I’m representing a company out west doing $20 million in sales with $4 million in EBITDA. That’s in the mid-tier size for regional businesses, but it’s not enough to get the national players excited about an acquisition. The big firms want opportunities closer to $10 million EBITDA.
But as I contact various strategic buyers in the region, I find a few Boomer business owners who are also looking to sell. So after a few of those calls, I have a different story to tell.
Now we’re partnering with a private equity group that may come in and buy not just my client, but one or two others of similar size. The acquisition makes sense for them because they know they can combine two or three of these businesses and reach that $10 million EBITDA target.
They’ll package the companies under one central brand and then, approximately five years later, they’ll resell to a large national company that will pay a higher price. Here’s how a hypothetical acquisition/sell cycle might work:
Let’s say the market for two or three small companies is $55 million in total (that’s $11 million in EBITDA at a five multiple). The private equity firm might work out the economies of scale and add another $2 million in EBITDA through efficiencies alone.
Now that the repackaged business has $13 million EBITDA, it’s attractive to a large public company. National firms pay higher multiples, meaning the new company could be valued at $104 million or $117 million ($13 million at an eight- or nine-multiple) in just a few short years.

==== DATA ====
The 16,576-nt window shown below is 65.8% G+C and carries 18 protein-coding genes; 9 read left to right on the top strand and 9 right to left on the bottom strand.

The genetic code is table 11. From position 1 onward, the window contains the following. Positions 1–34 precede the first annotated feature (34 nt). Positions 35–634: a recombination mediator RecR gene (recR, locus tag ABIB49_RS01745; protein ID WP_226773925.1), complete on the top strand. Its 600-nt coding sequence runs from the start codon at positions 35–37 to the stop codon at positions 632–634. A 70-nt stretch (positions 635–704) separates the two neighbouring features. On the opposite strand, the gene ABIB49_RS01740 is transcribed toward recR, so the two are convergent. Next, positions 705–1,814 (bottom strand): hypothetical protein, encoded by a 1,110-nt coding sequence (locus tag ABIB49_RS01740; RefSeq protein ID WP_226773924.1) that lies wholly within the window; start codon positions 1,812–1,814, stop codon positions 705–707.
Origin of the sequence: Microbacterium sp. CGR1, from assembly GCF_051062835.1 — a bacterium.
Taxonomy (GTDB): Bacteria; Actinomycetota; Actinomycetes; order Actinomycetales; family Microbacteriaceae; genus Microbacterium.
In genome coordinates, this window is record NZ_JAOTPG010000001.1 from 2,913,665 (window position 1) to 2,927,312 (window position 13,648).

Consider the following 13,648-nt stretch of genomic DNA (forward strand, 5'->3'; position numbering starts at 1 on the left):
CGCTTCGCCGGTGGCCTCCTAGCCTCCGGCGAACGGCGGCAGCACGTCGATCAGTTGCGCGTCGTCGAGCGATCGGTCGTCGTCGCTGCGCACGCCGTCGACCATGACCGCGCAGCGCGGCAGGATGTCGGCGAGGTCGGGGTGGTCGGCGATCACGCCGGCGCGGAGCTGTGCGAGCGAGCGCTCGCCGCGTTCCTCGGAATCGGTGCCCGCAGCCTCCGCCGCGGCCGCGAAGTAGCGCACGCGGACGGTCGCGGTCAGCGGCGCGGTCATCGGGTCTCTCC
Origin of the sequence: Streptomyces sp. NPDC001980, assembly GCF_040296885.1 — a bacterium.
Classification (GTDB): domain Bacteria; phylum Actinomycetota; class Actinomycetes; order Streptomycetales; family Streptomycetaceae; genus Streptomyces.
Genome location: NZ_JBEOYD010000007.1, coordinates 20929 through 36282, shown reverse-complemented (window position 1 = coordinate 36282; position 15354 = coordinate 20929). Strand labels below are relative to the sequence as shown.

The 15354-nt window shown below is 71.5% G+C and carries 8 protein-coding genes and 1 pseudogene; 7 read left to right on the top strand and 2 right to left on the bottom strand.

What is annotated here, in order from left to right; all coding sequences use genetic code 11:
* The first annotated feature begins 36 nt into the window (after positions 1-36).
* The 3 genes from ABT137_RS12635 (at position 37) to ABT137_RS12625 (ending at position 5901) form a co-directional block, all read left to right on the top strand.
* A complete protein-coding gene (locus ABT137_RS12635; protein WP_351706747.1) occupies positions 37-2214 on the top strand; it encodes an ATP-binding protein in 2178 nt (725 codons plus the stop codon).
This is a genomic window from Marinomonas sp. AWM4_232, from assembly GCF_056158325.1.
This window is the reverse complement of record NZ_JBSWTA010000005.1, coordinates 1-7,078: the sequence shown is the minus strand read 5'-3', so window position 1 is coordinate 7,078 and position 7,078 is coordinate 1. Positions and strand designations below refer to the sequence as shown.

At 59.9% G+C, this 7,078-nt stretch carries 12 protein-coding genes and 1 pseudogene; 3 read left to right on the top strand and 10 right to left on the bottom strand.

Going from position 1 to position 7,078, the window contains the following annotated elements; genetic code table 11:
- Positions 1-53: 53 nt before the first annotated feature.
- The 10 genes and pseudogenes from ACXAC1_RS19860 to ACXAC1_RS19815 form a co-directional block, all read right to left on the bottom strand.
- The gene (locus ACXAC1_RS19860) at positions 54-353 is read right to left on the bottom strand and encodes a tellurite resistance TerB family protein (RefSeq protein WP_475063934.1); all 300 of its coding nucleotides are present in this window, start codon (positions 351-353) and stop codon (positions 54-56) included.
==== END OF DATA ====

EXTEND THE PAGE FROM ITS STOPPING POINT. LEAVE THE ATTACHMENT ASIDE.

Let’s assume the private equity firm structured the original $55 million purchase with about 50 percent equity and 50 percent debt. With $27.5 million in equity, that $104 million sale comes in at roughly three times a return on their investment.
At the front end, the regional seller gets a good value for his or her business. But as deals get bigger and private companies get involved, multiples go up. Some call it multiple arbitrage.
And sometimes deals like this provide even better value for the seller because they’re offered an opportunity to roll over equity into the new firm. They take chips off the table but leave some in the company, betting that business—infused with new resources and connections—will continue to grow.
For private equity firms, a 3x return in about five years seems to be a good benchmark. But one group I talked to recently gets, on average, a 9x return on their investment in seven years.
For sellers, it’s helpful to know if your business will be part of an arbitrage package. Understanding the buyer’s potential ROI can help your advisor negotiate a fair price. Meanwhile, you should have a fair understanding of future plans so you can evaluate personal legacy concerns against potential financial return.
Scott Bushkie is Principal of Cornerstone Business Services, an M&A Advisory firm. To request a book with advice on the exit planning process, or to discuss other confidential options, contact Scott at (920) 436.9890 or [email protected].